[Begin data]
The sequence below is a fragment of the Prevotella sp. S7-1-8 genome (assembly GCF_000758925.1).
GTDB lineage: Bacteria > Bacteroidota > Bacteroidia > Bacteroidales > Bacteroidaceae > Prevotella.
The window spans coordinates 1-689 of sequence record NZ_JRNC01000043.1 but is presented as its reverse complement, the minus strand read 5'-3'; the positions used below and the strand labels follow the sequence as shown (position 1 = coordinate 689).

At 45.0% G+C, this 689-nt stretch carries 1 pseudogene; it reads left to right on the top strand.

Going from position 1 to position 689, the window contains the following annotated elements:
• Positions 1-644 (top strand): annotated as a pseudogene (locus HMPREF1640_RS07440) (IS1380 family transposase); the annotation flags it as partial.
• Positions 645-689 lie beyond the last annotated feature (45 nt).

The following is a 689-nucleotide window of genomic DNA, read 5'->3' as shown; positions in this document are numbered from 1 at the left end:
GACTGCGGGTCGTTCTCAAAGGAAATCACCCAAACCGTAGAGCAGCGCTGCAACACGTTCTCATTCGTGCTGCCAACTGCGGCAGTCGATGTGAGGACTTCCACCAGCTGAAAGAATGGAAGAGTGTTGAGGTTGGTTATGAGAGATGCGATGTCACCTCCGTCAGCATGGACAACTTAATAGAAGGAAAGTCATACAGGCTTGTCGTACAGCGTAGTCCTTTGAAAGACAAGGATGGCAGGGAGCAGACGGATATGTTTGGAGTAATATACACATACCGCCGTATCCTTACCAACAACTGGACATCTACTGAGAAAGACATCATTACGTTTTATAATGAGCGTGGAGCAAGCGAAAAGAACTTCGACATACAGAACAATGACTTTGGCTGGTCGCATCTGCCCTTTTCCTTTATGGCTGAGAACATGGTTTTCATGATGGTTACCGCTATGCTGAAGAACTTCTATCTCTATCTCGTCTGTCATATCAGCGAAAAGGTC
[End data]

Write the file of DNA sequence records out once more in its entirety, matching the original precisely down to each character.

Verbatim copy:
The sequence below is a fragment of the Prevotella sp. S7-1-8 genome (assembly GCF_000758925.1).
GTDB lineage: Bacteria > Bacteroidota > Bacteroidia > Bacteroidales > Bacteroidaceae > Prevotella.
The window spans coordinates 1-689 of sequence record NZ_JRNC01000043.1 but is presented as its reverse complement, the minus strand read 5'-3'; the positions used below and the strand labels follow the sequence as shown (position 1 = coordinate 689).

At 45.0% G+C, this 689-nt stretch carries 1 pseudogene; it reads left to right on the top strand.

Going from position 1 to position 689, the window contains the following annotated elements:
• Positions 1-644 (top strand): annotated as a pseudogene (locus HMPREF1640_RS07440) (IS1380 family transposase); the annotation flags it as partial.
• Positions 645-689 lie beyond the last annotated feature (45 nt).

The following is a 689-nucleotide window of genomic DNA, read 5'->3' as shown; positions in this document are numbered from 1 at the left end:
GACTGCGGGTCGTTCTCAAAGGAAATCACCCAAACCGTAGAGCAGCGCTGCAACACGTTCTCATTCGTGCTGCCAACTGCGGCAGTCGATGTGAGGACTTCCACCAGCTGAAAGAATGGAAGAGTGTTGAGGTTGGTTATGAGAGATGCGATGTCACCTCCGTCAGCATGGACAACTTAATAGAAGGAAAGTCATACAGGCTTGTCGTACAGCGTAGTCCTTTGAAAGACAAGGATGGCAGGGAGCAGACGGATATGTTTGGAGTAATATACACATACCGCCGTATCCTTACCAACAACTGGACATCTACTGAGAAAGACATCATTACGTTTTATAATGAGCGTGGAGCAAGCGAAAAGAACTTCGACATACAGAACAATGACTTTGGCTGGTCGCATCTGCCCTTTTCCTTTATGGCTGAGAACATGGTTTTCATGATGGTTACCGCTATGCTGAAGAACTTCTATCTCTATCTCGTCTGTCATATCAGCGAAAAGGTC